I thought the whole time Bartle had committed a serious crime but they really haven’t. What they did is understandable, although a bit questionable. Murphi is not the first to return like that and I gues in cases ,like this, they will make sure the mother isn’t going to open the casket and see this.
      I did think they were c,llose but I think I came to see it that way because I was told to see it that way.
      I didn’t think the book was graphic, there is only on scene but I felt I owed it to my readers to know as many have a lower tolerance level and it wouldn’t be fair to write as if this was a purely lyrical account-
      My father, as traumatized as he is from the war – pretty much for similar reasons as Bartle is rather the old school veteran. He doesn’t really underatnd this type of sentimentality and feels it is not decent to take yourself so seriously and make a big fuss. He would say “War is hell. Deal with it. Try not to start one in the first place.” Not sure I agree on all the points.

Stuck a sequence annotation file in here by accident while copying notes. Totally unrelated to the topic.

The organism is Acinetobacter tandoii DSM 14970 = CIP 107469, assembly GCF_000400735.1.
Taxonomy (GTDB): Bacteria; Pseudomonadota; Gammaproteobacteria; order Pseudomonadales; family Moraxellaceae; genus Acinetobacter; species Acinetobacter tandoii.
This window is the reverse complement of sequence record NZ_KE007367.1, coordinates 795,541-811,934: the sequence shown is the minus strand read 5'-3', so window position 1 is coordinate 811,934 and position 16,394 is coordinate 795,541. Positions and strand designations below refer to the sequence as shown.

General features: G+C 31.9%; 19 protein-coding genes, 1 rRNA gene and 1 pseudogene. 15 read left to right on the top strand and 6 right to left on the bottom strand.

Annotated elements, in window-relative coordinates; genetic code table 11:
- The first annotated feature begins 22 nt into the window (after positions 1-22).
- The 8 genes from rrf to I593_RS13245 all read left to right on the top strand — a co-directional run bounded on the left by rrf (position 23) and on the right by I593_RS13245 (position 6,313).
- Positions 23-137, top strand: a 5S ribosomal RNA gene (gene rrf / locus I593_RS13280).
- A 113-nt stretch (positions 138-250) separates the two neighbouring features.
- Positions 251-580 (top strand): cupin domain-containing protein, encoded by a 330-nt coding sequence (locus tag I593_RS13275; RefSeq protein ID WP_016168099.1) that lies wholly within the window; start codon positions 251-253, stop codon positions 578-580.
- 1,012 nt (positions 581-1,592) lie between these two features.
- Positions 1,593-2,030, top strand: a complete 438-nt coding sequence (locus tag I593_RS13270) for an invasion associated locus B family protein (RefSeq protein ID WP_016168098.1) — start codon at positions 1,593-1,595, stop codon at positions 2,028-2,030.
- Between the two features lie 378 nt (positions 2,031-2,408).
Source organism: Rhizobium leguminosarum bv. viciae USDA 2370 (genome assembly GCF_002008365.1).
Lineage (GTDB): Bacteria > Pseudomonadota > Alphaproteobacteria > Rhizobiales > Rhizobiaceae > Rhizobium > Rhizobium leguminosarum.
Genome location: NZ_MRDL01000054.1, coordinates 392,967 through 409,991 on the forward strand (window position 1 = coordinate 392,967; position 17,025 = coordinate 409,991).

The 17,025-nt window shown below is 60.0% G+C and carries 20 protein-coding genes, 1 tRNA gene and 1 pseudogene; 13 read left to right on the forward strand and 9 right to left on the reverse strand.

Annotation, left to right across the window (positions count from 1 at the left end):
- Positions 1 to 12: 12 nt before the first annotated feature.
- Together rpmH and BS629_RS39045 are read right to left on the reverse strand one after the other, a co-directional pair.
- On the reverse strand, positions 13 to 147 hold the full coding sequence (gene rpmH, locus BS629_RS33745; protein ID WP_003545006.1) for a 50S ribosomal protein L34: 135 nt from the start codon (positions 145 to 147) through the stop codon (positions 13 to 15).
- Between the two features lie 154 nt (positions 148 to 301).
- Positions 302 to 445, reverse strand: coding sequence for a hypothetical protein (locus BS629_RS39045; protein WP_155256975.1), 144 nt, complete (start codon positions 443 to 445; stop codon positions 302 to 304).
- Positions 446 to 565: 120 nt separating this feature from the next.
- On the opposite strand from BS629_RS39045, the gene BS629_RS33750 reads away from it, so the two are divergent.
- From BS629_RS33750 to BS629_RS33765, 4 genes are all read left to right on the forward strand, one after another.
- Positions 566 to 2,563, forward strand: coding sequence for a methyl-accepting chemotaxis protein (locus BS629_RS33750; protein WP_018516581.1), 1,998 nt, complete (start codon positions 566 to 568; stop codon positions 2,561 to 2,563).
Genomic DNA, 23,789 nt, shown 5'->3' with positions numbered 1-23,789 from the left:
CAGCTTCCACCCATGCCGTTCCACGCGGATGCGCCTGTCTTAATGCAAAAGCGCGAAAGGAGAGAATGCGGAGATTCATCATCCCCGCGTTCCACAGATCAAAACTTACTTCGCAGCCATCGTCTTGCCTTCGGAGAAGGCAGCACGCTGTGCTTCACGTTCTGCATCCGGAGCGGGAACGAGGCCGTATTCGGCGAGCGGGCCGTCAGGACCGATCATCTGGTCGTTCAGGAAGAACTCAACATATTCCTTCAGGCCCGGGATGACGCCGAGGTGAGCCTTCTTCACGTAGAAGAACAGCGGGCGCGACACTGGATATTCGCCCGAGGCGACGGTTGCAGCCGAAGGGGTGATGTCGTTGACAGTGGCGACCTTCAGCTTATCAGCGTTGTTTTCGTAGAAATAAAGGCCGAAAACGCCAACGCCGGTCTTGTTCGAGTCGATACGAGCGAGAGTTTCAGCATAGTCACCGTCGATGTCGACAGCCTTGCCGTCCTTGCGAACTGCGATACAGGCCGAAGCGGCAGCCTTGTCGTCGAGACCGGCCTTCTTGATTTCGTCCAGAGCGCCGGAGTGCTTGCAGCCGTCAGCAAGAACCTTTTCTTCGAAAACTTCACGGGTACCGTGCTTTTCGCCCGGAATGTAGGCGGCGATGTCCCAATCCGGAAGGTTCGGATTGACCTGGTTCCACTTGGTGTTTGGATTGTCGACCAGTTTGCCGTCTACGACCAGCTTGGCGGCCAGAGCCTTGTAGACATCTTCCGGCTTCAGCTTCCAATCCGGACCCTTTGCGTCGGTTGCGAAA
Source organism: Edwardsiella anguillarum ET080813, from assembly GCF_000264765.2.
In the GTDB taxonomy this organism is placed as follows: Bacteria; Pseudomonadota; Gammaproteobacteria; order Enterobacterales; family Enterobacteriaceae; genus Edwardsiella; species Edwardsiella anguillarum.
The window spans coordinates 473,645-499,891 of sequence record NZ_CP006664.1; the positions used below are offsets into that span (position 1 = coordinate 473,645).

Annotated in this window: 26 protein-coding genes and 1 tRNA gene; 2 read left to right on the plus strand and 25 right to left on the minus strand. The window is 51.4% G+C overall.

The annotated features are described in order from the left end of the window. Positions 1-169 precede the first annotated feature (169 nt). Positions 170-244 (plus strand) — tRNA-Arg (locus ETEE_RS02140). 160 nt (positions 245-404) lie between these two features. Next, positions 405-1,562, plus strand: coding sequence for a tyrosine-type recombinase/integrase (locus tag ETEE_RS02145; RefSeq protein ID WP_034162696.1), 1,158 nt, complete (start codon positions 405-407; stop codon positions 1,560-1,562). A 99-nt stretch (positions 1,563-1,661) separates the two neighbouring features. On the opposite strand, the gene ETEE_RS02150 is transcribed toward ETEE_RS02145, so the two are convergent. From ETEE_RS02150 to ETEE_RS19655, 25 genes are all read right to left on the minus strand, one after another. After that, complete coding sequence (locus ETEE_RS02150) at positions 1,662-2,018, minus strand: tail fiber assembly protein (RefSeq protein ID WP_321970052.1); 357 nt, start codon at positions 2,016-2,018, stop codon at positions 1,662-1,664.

12. It looks like this was a good book for discussion! I think I got on with it better than most readers, though I had very few expectations going into the story. I’m probably not a very critical reader really either. For me I tried to keep in mind that while Powers served in Iraq and must have seen the things of which he writes, this is still a work of fiction–so one view of the war–one man’s experiences which will be different than another man’s (or woman’s!)–and everyone’s perception of reality is going to be different. Also I try and keep in mind when I feel like something wasn’t handled quite the way I liked that maybe I shouldn’t be as critical of an author for failing to write the book I wanted him to write–if that makes sense. There’s always this narrow line that I am never sure how or where to cross–when a book doesn’t fulfill a reader’s/my expectations. It’s something I think about, but it’s one of those hazy things when I am trying to decide whether a book works or not since it is always so subjective. This is only the first book I’ve even read about Iraq, so I’ll be curious to see how other author’s handle writing about the war. I’m not sure I would have picked it up otherwise and now I am hoping to read more–so thanks for choosing it!